German vintage '50-70 semi-flex stubs and those in oblique give the real thing in On Demand line variation. Modern Oblique is a waste of money for a shadow of line variation. Being too lazy to Hunt for affordable vintage oblique pens, lets you 'hunt' for line variation instead of having it.

www.nibs.com/blog/nibster-writes/nibs-germany & https://www.peter-bo...cts/nib-systems,

 

The cheapest lessons are from those who learned expensive lessons. Ignorance is best for learning expensive lessons.

 

 

 


#29 sidthecat

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Posted 25 March 2019 - 18:25

Eduardo,

I've got my eye on a very interesting Parker ringtop...it's got a square ring I've never seen on any pen before, and the seller says it's flexy....why am I telling you?!!



#30 Honeybadgers

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Posted 26 March 2019 - 01:40

One vendor that sells good flex pens for cheap that are well tuned is Greg Minuskin. Dude's an (bleep). But his prices are good and his pens are too, but if he makes a mistake (admittedly quite rare, his work is so good that I'm still recommending him,)  and you ask him to... provide basic customer service... he will throw a tantrum like a baby about it.


Selling a boatload of restored, fairly rare, vintage Japanese gold nib pens, click here to see (more added as I finish restoring them)


#31 sidthecat

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Posted 26 March 2019 - 17:51

I've had better experiences with him, perhaps, but I try to use my Downton manners with nibmeisters.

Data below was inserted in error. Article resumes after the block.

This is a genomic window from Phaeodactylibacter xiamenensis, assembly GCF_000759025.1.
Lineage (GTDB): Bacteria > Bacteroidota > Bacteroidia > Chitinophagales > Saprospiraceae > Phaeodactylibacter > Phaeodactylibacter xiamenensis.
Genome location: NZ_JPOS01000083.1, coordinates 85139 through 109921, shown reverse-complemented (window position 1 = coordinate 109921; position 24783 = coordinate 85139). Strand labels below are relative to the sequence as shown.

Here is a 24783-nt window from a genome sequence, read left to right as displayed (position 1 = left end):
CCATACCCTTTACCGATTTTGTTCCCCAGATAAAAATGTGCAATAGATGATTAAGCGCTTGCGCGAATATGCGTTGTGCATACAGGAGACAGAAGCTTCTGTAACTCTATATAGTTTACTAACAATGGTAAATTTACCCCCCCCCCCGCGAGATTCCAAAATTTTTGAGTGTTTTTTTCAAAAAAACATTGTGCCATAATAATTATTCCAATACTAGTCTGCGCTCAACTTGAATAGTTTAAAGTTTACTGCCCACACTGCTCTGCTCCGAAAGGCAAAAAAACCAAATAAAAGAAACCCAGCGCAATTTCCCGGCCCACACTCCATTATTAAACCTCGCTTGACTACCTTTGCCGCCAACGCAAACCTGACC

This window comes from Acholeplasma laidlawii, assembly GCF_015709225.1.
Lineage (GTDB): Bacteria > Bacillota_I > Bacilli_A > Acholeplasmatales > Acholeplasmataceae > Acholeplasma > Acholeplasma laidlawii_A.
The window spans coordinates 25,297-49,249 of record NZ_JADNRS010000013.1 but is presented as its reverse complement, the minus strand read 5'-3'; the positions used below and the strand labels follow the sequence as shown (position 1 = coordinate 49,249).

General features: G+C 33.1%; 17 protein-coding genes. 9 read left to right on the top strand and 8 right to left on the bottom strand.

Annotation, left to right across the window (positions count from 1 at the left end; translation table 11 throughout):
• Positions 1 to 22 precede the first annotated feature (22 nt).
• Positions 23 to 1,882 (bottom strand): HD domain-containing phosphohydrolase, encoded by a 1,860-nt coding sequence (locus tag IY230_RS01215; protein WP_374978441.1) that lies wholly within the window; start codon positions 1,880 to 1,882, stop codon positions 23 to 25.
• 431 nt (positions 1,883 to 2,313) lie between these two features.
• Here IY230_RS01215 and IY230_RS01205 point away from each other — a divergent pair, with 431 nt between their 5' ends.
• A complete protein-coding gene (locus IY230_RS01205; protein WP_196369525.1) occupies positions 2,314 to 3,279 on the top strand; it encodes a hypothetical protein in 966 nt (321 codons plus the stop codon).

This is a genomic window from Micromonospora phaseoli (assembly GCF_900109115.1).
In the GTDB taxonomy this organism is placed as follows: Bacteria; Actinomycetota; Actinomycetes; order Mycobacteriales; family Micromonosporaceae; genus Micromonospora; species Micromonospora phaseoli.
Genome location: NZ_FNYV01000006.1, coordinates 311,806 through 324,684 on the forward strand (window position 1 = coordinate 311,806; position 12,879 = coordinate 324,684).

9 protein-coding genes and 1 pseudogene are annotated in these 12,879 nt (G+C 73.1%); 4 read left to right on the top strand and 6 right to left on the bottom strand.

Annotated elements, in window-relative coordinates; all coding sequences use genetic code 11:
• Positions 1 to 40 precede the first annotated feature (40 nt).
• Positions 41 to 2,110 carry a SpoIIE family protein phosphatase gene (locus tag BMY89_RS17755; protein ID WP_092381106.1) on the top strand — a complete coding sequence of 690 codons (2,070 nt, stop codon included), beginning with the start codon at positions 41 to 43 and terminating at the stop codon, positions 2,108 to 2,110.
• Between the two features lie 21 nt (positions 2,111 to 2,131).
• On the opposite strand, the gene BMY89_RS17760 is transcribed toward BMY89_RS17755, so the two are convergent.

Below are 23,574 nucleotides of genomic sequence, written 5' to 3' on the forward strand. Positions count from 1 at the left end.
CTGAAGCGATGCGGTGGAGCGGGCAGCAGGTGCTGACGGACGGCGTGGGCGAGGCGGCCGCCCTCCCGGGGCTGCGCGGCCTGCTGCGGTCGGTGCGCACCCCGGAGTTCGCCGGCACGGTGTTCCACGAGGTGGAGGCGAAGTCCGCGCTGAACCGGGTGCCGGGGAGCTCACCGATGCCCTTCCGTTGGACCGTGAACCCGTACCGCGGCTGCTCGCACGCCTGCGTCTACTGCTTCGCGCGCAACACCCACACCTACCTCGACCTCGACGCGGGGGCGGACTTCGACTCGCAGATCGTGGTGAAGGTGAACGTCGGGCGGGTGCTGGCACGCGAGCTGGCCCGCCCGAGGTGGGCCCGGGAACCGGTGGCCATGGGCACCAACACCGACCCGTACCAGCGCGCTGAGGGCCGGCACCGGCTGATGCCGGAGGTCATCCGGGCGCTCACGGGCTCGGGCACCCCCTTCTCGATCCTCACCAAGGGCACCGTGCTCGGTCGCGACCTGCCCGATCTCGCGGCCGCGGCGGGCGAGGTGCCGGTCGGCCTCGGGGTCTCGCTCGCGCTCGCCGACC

In fact, I bought a very nice Waterman ringtop from him a couple of weeks ago.



#32 GlenV

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Posted 27 March 2019 - 17:28

Great thread, vintage flexible nibs are really great fun to use, agree with much thats been already mentioned, for my its just as nice to have a great nib than any particular brand. There are great warranted nibs out there. As Ive been accumulating some there are some basic principles that have come across. The tipping on really early pens is more likely to be poor, but mine after early 20s have been pretty good. Alco, Waterman, ingersoll, Carters and many other brands reliably produced quality nibs. You can find one. Ive bought a couple from 5 star pens too, they inspect them pretty well. I must add though that when I started out I was less careful than now to avoid stressing a nib, even though I can repair it. Also as have tried to improve my writing I find that really broad variation is not always better, the ones I keep coming back to have finer hairlines and predictable amount of variation....fun
Regards, Glen

#33 Sinistral1

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Posted 27 March 2019 - 17:38

I acquired some very flexible nibs very inexpensively on eBay.  I look for the listings that show that the nib is okay and has long, thin tines and a body and/or cap that might need some repair but that the imperfections will not effect how well the pen writes.  I always send a message to the seller asking if the tines spread apart with very gentle pressure on the page.  Some have no idea what I am talking about, others answer back that the tines do spread with minimal pressure.  As long as the pen works, the tines spread and the price is right, I buy the pen.  Of the many pens I have bought this way I have only had one that was not anywhere near flexible as claimed.  For me, the hunt for the perfect nib was half the fun of the process.  Best of luck in your quest for your first vintage flexible nibbed pen!

 

ETA:  I got my first flexible nibbed pen from a seller here on FPN for $50.  It is a medium flex nib and writes beautifully, but the clip is missing and the body has discolored into a funky purple pattern.  It is a Waterman 3V with a #2 Waterman nib.  I call is a "user" pen, no longer complete or beautiful, but writes like a dream and has plenty of flex.


Edited by Sinistral1, 27 March 2019 - 17:41.

Breathe.  Take one step at a time.  Don't sweat the small stuff.  You're not getting older, you are only moving through time.  Be calm and positive.